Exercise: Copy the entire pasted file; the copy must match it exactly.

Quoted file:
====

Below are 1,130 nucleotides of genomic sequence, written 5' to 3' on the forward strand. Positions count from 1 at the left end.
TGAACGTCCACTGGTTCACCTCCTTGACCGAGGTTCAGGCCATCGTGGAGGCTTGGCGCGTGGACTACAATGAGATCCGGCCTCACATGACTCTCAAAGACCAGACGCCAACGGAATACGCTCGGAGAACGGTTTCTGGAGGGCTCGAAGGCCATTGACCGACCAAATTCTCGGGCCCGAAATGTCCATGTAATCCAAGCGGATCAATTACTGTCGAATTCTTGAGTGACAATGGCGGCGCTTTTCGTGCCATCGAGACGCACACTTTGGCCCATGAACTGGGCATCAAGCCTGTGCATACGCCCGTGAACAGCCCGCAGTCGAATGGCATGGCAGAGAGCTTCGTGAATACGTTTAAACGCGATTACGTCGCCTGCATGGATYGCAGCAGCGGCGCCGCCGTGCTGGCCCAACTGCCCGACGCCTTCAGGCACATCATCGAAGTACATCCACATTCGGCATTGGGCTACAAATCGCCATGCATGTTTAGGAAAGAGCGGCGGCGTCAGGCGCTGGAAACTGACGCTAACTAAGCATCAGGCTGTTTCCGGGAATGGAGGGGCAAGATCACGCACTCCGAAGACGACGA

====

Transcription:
Below are 1,130 nucleotides of genomic sequence, written 5' to 3' on the forward strand. Positions count from 1 at the left end.
TGAACGTCCACTGGTTCACCTCCTTGACCGAGGTTCAGGCCATCGTGGAGGCTTGGCGCGTGGACTACAATGAGATCCGGCCTCACATGACTCTCAAAGACCAGACGCCAACGGAATACGCTCGGAGAACGGTTTCTGGAGGGCTCGAAGGCCATTGACCGACCAAATTCTCGGGCCCGAAATGTCCATGTAATCCAAGCGGATCAATTACTGTCGAATTCTTGAGTGACAATGGCGGCGCTTTTCGTGCCATCGAGACGCACACTTTGGCCCATGAACTGGGCATCAAGCCTGTGCATACGCCCGTGAACAGCCCGCAGTCGAATGGCATGGCAGAGAGCTTCGTGAATACGTTTAAACGCGATTACGTCGCCTGCATGGATYGCAGCAGCGGCGCCGCCGTGCTGGCCCAACTGCCCGACGCCTTCAGGCACATCATCGAAGTACATCCACATTCGGCATTGGGCTACAAATCGCCATGCATGTTTAGGAAAGAGCGGCGGCGTCAGGCGCTGGAAACTGACGCTAACTAAGCATCAGGCTGTTTCCGGGAATGGAGGGGCAAGATCACGCACTCCGAAGACGACGA